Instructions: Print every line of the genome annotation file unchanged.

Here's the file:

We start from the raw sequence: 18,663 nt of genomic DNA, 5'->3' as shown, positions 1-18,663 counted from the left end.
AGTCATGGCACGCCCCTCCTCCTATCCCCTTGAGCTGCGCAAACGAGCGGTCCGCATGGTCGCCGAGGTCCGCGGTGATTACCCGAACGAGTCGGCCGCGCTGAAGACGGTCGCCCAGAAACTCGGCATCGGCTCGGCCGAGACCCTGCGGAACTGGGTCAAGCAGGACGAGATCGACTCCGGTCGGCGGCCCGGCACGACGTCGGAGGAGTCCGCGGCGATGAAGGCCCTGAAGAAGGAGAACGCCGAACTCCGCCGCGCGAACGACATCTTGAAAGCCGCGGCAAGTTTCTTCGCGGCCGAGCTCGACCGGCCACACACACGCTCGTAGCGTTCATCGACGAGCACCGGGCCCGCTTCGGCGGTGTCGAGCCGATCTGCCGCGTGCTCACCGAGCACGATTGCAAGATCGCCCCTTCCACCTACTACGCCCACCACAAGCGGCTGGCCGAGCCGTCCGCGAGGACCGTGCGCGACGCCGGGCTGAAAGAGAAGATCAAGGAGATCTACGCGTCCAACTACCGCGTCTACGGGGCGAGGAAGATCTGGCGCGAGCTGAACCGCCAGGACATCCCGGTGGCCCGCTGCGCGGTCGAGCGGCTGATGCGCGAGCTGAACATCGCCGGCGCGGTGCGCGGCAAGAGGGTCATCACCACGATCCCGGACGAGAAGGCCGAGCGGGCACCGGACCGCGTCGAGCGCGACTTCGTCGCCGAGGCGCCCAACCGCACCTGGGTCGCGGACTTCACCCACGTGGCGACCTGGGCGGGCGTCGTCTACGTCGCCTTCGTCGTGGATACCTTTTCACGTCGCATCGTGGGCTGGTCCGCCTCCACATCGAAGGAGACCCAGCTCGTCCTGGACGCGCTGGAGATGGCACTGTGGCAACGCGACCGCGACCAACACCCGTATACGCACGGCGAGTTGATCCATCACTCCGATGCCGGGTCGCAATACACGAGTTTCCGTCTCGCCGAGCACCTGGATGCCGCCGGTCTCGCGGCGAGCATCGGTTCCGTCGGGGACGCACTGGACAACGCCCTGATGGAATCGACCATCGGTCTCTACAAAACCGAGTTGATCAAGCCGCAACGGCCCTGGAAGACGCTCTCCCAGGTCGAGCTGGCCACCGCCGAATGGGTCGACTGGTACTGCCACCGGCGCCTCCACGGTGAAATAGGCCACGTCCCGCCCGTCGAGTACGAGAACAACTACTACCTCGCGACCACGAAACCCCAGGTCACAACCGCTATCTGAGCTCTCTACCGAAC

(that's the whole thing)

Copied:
We start from the raw sequence: 18,663 nt of genomic DNA, 5'->3' as shown, positions 1-18,663 counted from the left end.
AGTCATGGCACGCCCCTCCTCCTATCCCCTTGAGCTGCGCAAACGAGCGGTCCGCATGGTCGCCGAGGTCCGCGGTGATTACCCGAACGAGTCGGCCGCGCTGAAGACGGTCGCCCAGAAACTCGGCATCGGCTCGGCCGAGACCCTGCGGAACTGGGTCAAGCAGGACGAGATCGACTCCGGTCGGCGGCCCGGCACGACGTCGGAGGAGTCCGCGGCGATGAAGGCCCTGAAGAAGGAGAACGCCGAACTCCGCCGCGCGAACGACATCTTGAAAGCCGCGGCAAGTTTCTTCGCGGCCGAGCTCGACCGGCCACACACACGCTCGTAGCGTTCATCGACGAGCACCGGGCCCGCTTCGGCGGTGTCGAGCCGATCTGCCGCGTGCTCACCGAGCACGATTGCAAGATCGCCCCTTCCACCTACTACGCCCACCACAAGCGGCTGGCCGAGCCGTCCGCGAGGACCGTGCGCGACGCCGGGCTGAAAGAGAAGATCAAGGAGATCTACGCGTCCAACTACCGCGTCTACGGGGCGAGGAAGATCTGGCGCGAGCTGAACCGCCAGGACATCCCGGTGGCCCGCTGCGCGGTCGAGCGGCTGATGCGCGAGCTGAACATCGCCGGCGCGGTGCGCGGCAAGAGGGTCATCACCACGATCCCGGACGAGAAGGCCGAGCGGGCACCGGACCGCGTCGAGCGCGACTTCGTCGCCGAGGCGCCCAACCGCACCTGGGTCGCGGACTTCACCCACGTGGCGACCTGGGCGGGCGTCGTCTACGTCGCCTTCGTCGTGGATACCTTTTCACGTCGCATCGTGGGCTGGTCCGCCTCCACATCGAAGGAGACCCAGCTCGTCCTGGACGCGCTGGAGATGGCACTGTGGCAACGCGACCGCGACCAACACCCGTATACGCACGGCGAGTTGATCCATCACTCCGATGCCGGGTCGCAATACACGAGTTTCCGTCTCGCCGAGCACCTGGATGCCGCCGGTCTCGCGGCGAGCATCGGTTCCGTCGGGGACGCACTGGACAACGCCCTGATGGAATCGACCATCGGTCTCTACAAAACCGAGTTGATCAAGCCGCAACGGCCCTGGAAGACGCTCTCCCAGGTCGAGCTGGCCACCGCCGAATGGGTCGACTGGTACTGCCACCGGCGCCTCCACGGTGAAATAGGCCACGTCCCGCCCGTCGAGTACGAGAACAACTACTACCTCGCGACCACGAAACCCCAGGTCACAACCGCTATCTGAGCTCTCTACCGAAC